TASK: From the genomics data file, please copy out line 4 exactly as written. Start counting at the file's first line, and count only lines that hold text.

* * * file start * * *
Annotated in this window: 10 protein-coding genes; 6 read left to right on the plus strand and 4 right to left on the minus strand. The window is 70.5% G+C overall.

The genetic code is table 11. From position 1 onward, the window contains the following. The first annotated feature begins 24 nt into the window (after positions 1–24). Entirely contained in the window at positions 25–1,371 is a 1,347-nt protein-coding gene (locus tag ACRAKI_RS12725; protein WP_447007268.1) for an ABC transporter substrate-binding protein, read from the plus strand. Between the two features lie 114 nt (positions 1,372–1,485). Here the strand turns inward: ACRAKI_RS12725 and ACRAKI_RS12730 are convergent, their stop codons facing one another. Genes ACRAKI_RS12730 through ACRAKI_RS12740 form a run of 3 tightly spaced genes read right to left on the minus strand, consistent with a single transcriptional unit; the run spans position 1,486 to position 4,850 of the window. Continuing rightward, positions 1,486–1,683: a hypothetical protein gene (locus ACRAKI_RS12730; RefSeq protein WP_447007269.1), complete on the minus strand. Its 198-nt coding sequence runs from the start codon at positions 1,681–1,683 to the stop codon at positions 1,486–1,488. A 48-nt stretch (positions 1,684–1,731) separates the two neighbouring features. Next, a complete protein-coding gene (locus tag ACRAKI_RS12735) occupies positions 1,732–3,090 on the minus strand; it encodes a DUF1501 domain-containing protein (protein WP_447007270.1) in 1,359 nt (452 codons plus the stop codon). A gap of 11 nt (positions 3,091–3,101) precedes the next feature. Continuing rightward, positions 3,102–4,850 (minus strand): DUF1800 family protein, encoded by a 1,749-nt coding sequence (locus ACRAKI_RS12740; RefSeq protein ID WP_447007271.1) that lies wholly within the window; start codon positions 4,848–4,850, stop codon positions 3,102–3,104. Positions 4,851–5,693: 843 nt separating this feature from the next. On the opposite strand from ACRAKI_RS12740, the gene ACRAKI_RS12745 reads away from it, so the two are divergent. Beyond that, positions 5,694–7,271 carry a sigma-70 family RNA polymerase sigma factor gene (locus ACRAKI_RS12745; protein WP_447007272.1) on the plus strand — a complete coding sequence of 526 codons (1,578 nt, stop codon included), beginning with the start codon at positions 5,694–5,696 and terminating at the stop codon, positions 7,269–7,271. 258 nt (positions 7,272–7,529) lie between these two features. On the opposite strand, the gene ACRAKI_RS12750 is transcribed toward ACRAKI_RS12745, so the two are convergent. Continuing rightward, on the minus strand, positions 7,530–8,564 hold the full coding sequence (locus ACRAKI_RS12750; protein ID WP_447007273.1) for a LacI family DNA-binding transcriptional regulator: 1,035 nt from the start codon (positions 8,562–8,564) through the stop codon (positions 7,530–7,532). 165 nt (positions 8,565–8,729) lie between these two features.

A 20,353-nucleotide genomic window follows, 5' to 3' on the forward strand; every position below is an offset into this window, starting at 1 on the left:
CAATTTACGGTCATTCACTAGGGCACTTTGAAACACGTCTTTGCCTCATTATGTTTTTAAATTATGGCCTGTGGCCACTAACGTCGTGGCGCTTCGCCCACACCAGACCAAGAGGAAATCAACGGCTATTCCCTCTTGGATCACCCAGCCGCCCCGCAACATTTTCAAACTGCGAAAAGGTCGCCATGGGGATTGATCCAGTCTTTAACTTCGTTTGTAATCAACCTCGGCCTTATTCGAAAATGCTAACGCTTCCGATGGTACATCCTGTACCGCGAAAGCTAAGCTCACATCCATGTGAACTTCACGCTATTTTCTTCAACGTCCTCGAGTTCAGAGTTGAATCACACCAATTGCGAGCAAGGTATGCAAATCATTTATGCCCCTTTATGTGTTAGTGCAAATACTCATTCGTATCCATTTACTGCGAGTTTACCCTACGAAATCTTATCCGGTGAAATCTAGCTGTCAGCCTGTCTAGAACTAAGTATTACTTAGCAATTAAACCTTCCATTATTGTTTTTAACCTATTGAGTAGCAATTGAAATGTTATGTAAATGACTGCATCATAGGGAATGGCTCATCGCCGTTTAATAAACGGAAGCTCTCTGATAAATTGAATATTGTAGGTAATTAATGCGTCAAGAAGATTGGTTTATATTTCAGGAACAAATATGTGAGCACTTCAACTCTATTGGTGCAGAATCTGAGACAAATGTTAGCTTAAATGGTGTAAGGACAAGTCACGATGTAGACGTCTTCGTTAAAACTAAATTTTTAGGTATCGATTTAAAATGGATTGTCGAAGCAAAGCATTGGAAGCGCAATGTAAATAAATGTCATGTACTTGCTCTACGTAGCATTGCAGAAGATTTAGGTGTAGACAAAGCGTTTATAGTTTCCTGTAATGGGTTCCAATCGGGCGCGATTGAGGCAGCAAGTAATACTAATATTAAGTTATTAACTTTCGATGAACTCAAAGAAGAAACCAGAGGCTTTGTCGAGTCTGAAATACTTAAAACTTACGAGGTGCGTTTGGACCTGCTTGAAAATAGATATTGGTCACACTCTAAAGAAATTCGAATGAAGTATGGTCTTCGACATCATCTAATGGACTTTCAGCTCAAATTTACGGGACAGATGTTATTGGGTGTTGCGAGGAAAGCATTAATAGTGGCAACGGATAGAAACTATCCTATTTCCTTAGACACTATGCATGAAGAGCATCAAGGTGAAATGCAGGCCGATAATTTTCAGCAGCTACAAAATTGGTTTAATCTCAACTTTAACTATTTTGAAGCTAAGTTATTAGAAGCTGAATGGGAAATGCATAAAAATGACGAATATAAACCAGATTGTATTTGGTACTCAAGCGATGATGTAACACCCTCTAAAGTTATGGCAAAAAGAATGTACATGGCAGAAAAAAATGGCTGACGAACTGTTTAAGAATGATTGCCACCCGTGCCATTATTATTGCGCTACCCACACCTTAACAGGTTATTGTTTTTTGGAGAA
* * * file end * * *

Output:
CAATTTACGGTCATTCACTAGGGCACTTTGAAACACGTCTTTGCCTCATTATGTTTTTAAATTATGGCCTGTGGCCACTAACGTCGTGGCGCTTCGCCCACACCAGACCAAGAGGAAATCAACGGCTATTCCCTCTTGGATCACCCAGCCGCCCCGCAACATTTTCAAACTGCGAAAAGGTCGCCATGGGGATTGATCCAGTCTTTAACTTCGTTTGTAATCAACCTCGGCCTTATTCGAAAATGCTAACGCTTCCGATGGTACATCCTGTACCGCGAAAGCTAAGCTCACATCCATGTGAACTTCACGCTATTTTCTTCAACGTCCTCGAGTTCAGAGTTGAATCACACCAATTGCGAGCAAGGTATGCAAATCATTTATGCCCCTTTATGTGTTAGTGCAAATACTCATTCGTATCCATTTACTGCGAGTTTACCCTACGAAATCTTATCCGGTGAAATCTAGCTGTCAGCCTGTCTAGAACTAAGTATTACTTAGCAATTAAACCTTCCATTATTGTTTTTAACCTATTGAGTAGCAATTGAAATGTTATGTAAATGACTGCATCATAGGGAATGGCTCATCGCCGTTTAATAAACGGAAGCTCTCTGATAAATTGAATATTGTAGGTAATTAATGCGTCAAGAAGATTGGTTTATATTTCAGGAACAAATATGTGAGCACTTCAACTCTATTGGTGCAGAATCTGAGACAAATGTTAGCTTAAATGGTGTAAGGACAAGTCACGATGTAGACGTCTTCGTTAAAACTAAATTTTTAGGTATCGATTTAAAATGGATTGTCGAAGCAAAGCATTGGAAGCGCAATGTAAATAAATGTCATGTACTTGCTCTACGTAGCATTGCAGAAGATTTAGGTGTAGACAAAGCGTTTATAGTTTCCTGTAATGGGTTCCAATCGGGCGCGATTGAGGCAGCAAGTAATACTAATATTAAGTTATTAACTTTCGATGAACTCAAAGAAGAAACCAGAGGCTTTGTCGAGTCTGAAATACTTAAAACTTACGAGGTGCGTTTGGACCTGCTTGAAAATAGATATTGGTCACACTCTAAAGAAATTCGAATGAAGTATGGTCTTCGACATCATCTAATGGACTTTCAGCTCAAATTTACGGGACAGATGTTATTGGGTGTTGCGAGGAAAGCATTAATAGTGGCAACGGATAGAAACTATCCTATTTCCTTAGACACTATGCATGAAGAGCATCAAGGTGAAATGCAGGCCGATAATTTTCAGCAGCTACAAAATTGGTTTAATCTCAACTTTAACTATTTTGAAGCTAAGTTATTAGAAGCTGAATGGGAAATGCATAAAAATGACGAATATAAACCAGATTGTATTTGGTACTCAAGCGATGATGTAACACCCTCTAAAGTTATGGCAAAAAGAATGTACATGGCAGAAAAAAATGGCTGACGAACTGTTTAAGAATGATTGCCACCCGTGCCATTATTATTGCGCTACCCACACCTTAACAGGTTATTGTTTTTTGGAGAA